Sue Smith CBA Board Chairman

There is an excitement about do-it-yourself projects that might easily be replicated in the retail space. Shows like Fixer Upper have inspired millions to turn ordinary objects into beautiful centerpieces that add charm and beauty to a space. Planning for the fall season, we asked ourselves, “How can we translate that trend into our store?”


It seems obvious, but our first challenge was to get creative. For a fall display, instead of rolling out the same wooden table to hold stacks of kids books and pumpkin-spice candles, we considered what else we could use. Creative, new ideas surfaced, and a DIY spirit led us to create a rustic, multilevel display made from stacked apple crates surrounding harvested corn stalks. To build an engaging display requires intentional cross-merchandising, so we pulled products from different departments, adding excitement and intrigue for a multitude of shoppers.

Great DIY merchandising can bring attention to an area of your store that might normally be overlooked. In August, we stretched ourselves when creating a “Dog Days of Summer” display. By creating a trail of white paw prints on the floor, we pulled customers from an area of high-traffic to an area of low-traffic where the display lived. The prints were made from white contact paper, which leaves little-to-no mess when removed from tile or carpeting. To cap it all off, we built and painted a doghouse out of extra cardboard boxes.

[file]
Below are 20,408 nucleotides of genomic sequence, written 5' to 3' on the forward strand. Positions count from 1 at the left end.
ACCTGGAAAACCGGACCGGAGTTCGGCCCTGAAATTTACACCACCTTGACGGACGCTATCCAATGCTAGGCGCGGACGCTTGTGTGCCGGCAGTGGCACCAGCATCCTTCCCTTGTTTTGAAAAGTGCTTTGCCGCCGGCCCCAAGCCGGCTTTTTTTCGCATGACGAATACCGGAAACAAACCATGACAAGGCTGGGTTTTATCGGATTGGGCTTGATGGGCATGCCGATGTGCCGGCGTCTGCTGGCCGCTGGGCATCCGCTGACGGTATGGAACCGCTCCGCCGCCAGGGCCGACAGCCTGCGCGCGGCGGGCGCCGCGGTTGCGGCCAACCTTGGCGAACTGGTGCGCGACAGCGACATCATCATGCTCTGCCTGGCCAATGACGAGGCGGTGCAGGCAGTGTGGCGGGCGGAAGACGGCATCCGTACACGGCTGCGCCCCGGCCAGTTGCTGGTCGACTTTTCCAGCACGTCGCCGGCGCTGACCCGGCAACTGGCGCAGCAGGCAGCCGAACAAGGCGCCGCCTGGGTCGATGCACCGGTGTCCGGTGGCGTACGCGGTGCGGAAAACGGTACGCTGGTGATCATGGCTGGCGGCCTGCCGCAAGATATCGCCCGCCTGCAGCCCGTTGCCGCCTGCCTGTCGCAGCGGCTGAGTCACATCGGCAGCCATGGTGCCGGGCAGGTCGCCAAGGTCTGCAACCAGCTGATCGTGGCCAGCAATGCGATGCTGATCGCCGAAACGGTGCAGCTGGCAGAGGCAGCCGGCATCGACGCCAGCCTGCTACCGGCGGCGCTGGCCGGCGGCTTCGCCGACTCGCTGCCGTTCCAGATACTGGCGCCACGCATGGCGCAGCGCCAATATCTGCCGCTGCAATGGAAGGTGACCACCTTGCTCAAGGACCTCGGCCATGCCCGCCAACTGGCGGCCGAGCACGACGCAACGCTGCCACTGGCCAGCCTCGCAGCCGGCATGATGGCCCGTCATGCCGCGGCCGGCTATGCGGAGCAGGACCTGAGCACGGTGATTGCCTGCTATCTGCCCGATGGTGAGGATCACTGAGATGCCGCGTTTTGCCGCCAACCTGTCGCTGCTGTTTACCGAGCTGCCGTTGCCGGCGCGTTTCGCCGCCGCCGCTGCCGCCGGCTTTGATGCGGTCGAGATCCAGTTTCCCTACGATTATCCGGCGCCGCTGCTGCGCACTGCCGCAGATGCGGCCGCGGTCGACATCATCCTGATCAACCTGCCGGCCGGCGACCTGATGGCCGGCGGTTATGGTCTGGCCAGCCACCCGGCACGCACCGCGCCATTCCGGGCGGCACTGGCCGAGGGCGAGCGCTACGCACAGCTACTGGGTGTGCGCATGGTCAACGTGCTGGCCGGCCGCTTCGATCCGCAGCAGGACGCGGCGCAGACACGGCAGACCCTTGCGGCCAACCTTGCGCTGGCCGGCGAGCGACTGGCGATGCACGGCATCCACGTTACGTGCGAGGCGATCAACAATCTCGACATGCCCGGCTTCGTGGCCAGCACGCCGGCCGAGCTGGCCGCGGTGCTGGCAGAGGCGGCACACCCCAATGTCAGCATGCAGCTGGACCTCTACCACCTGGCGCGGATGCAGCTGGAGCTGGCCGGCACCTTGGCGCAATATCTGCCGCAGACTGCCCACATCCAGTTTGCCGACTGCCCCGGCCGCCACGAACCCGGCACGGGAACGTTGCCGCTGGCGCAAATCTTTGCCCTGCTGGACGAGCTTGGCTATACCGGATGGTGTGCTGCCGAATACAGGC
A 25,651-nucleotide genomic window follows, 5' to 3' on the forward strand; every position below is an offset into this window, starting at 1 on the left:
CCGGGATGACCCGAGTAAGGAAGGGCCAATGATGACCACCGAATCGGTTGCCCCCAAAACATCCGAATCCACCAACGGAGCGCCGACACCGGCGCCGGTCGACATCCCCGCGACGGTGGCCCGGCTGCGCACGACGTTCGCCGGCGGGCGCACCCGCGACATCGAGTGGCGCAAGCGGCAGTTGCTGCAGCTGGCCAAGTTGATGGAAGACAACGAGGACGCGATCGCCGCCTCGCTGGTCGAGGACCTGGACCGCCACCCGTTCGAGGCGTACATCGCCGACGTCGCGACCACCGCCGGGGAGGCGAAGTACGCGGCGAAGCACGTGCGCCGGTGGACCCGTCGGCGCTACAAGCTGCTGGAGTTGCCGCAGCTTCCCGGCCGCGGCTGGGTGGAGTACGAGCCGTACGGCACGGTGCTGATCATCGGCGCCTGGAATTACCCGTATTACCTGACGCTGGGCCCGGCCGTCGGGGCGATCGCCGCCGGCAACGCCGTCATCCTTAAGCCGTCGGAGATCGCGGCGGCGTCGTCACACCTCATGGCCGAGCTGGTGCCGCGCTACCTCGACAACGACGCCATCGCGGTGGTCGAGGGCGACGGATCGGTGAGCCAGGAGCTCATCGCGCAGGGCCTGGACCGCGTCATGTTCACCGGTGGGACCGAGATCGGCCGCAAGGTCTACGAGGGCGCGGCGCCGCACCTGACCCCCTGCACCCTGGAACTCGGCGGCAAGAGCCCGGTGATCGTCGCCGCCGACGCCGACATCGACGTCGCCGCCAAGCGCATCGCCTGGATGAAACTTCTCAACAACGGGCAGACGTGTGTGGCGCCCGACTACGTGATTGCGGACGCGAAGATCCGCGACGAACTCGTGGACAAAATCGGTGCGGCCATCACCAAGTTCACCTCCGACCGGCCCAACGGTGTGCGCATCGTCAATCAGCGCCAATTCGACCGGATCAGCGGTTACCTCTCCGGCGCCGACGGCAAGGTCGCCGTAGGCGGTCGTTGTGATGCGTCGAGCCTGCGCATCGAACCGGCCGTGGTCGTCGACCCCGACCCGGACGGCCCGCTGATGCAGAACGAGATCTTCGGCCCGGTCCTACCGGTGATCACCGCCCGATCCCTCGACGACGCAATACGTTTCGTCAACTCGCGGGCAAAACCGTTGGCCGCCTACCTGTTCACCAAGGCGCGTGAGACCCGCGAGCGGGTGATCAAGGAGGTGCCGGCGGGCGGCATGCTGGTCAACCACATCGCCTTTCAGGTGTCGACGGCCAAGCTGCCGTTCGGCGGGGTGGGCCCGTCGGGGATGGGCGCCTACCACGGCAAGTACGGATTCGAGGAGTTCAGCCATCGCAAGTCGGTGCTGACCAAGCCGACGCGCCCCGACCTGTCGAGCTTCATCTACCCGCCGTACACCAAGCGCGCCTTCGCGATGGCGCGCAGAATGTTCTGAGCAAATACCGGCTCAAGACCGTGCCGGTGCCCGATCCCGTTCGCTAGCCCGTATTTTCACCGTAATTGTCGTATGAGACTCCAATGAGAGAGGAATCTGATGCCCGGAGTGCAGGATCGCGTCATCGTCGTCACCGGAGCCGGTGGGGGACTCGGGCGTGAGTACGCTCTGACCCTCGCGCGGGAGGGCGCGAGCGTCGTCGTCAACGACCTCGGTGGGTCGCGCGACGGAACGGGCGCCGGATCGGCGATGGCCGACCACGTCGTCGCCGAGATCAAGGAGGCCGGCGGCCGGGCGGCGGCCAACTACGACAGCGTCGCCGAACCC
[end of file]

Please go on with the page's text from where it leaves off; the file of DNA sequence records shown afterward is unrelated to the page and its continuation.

We all hope that better merchandising will increase sales and add to the customer experience, and a unique display can also capture attention on social media. Our customers are shopping with phones in-hand and, with the right nudge, will promote your store for you; a creative display might just be the push they need to share about their experience.

Perhaps the biggest trick we’ve found inspiring us to merchandise more creatively is to steal, steal, steal! The internet is littered with Pinterest boards, Instagram pictures, and Google search results showcasing what other stores are doing for their displays. In September, we recreated the famous “I don’t know the title, but it’s blue” book display, which was organically shared onto social media and generated a lot of hype.

Overall, we are intentional about our creativity and using what is around us to create low-cost, creative displays. DIY may be the champion of home renovation, but we find that if we just get our hands a little dirty, the excitement translates to the retail space, too.

For more creative merchandising ideas, check out Sherry Morris’ column on page 8. Sherry and her colleagues, Val Buick and Michelle Amster, have provided multiple ideas for using merchandising to create customer excitement, engagement, and sales in your store through their CBA webinar ( and UNITE onsite training. Then remember to share your own creative ideas through CBA’s Facebook contest, #CBAMerchContest: